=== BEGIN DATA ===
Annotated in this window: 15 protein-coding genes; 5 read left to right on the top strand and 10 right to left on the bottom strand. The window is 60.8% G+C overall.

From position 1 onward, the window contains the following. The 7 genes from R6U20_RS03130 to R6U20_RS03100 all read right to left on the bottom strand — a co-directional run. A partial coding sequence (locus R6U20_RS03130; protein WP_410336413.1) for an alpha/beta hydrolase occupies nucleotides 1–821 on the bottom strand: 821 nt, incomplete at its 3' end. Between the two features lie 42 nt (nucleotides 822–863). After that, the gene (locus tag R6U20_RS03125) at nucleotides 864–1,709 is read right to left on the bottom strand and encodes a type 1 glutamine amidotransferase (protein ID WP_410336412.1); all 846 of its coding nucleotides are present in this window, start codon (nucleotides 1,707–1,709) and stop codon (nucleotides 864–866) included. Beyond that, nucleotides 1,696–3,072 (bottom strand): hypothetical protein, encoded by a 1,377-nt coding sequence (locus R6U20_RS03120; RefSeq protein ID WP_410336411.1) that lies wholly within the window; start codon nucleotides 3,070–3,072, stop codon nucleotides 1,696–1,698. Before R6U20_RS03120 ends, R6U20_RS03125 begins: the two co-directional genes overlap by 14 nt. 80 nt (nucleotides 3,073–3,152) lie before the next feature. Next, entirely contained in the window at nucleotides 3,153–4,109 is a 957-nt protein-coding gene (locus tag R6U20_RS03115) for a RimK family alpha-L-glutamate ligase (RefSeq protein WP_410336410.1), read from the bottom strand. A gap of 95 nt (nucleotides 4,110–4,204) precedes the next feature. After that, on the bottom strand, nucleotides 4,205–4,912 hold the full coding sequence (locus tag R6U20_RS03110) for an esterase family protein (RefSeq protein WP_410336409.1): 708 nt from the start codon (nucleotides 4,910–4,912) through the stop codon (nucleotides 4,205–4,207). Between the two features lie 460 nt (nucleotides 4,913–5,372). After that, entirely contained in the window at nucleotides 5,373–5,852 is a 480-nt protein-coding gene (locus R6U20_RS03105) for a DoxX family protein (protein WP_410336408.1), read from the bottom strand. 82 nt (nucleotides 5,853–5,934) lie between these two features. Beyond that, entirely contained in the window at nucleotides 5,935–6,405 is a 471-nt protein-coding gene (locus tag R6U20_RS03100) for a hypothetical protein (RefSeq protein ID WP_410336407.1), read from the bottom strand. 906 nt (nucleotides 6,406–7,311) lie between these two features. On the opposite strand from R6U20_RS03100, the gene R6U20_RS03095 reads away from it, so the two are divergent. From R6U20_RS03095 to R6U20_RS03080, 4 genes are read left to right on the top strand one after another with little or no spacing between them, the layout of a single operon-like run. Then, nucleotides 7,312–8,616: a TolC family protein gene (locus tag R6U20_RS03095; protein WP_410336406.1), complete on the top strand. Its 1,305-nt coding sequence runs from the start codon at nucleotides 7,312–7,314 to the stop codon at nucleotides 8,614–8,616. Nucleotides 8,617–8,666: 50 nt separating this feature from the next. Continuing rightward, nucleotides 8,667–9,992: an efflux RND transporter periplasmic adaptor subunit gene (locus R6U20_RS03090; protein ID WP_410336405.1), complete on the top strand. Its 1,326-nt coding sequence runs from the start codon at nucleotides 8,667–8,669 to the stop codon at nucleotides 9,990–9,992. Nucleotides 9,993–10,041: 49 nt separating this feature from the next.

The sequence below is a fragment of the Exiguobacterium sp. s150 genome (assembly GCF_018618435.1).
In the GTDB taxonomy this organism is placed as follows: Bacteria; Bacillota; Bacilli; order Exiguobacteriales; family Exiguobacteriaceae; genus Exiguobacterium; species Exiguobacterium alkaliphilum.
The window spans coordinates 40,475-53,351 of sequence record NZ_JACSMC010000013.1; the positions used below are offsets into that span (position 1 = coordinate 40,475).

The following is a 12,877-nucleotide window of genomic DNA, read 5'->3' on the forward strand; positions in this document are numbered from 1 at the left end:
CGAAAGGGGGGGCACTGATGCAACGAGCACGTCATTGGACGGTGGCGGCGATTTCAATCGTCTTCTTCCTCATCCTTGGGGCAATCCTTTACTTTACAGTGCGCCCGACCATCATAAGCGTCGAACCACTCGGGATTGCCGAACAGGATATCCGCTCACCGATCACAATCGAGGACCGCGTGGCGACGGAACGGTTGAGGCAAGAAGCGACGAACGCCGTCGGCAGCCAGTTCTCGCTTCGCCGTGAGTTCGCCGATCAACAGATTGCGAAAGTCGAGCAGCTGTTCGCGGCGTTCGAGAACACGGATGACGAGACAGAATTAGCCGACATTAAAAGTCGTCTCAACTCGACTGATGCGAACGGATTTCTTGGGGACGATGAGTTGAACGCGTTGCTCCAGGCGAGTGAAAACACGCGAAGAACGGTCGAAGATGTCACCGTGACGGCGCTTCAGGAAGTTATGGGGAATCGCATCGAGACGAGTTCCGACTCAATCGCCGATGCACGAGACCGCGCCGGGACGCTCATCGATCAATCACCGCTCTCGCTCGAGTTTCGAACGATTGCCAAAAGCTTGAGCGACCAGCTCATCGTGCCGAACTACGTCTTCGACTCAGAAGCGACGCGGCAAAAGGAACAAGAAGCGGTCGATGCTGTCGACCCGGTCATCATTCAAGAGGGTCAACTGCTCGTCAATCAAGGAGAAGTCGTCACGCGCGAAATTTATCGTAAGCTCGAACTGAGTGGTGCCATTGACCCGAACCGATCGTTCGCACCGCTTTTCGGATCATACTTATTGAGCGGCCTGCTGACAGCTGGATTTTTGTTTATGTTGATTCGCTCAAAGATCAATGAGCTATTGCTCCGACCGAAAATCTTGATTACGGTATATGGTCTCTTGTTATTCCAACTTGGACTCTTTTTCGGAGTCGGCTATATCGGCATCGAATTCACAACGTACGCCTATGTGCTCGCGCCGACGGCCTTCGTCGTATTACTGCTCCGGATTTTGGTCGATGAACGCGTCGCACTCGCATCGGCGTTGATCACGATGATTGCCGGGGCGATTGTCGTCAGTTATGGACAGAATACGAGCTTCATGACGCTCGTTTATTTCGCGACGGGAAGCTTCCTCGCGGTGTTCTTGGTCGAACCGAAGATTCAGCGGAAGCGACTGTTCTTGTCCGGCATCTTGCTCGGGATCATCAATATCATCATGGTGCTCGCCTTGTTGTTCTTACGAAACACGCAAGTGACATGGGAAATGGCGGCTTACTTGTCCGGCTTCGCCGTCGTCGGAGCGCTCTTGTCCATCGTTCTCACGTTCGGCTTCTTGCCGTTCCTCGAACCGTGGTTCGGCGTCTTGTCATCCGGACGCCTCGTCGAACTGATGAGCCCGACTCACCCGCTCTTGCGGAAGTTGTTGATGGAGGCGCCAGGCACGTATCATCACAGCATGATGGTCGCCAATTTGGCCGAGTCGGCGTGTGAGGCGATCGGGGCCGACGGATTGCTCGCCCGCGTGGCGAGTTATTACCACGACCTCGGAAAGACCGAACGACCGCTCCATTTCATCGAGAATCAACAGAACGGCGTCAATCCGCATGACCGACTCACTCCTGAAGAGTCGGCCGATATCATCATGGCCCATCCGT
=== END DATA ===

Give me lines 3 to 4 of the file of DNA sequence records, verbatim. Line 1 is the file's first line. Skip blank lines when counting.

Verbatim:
The sequence below is a fragment of the Exiguobacterium sp. s150 genome (assembly GCF_018618435.1).
In the GTDB taxonomy this organism is placed as follows: Bacteria; Bacillota; Bacilli; order Exiguobacteriales; family Exiguobacteriaceae; genus Exiguobacterium; species Exiguobacterium alkaliphilum.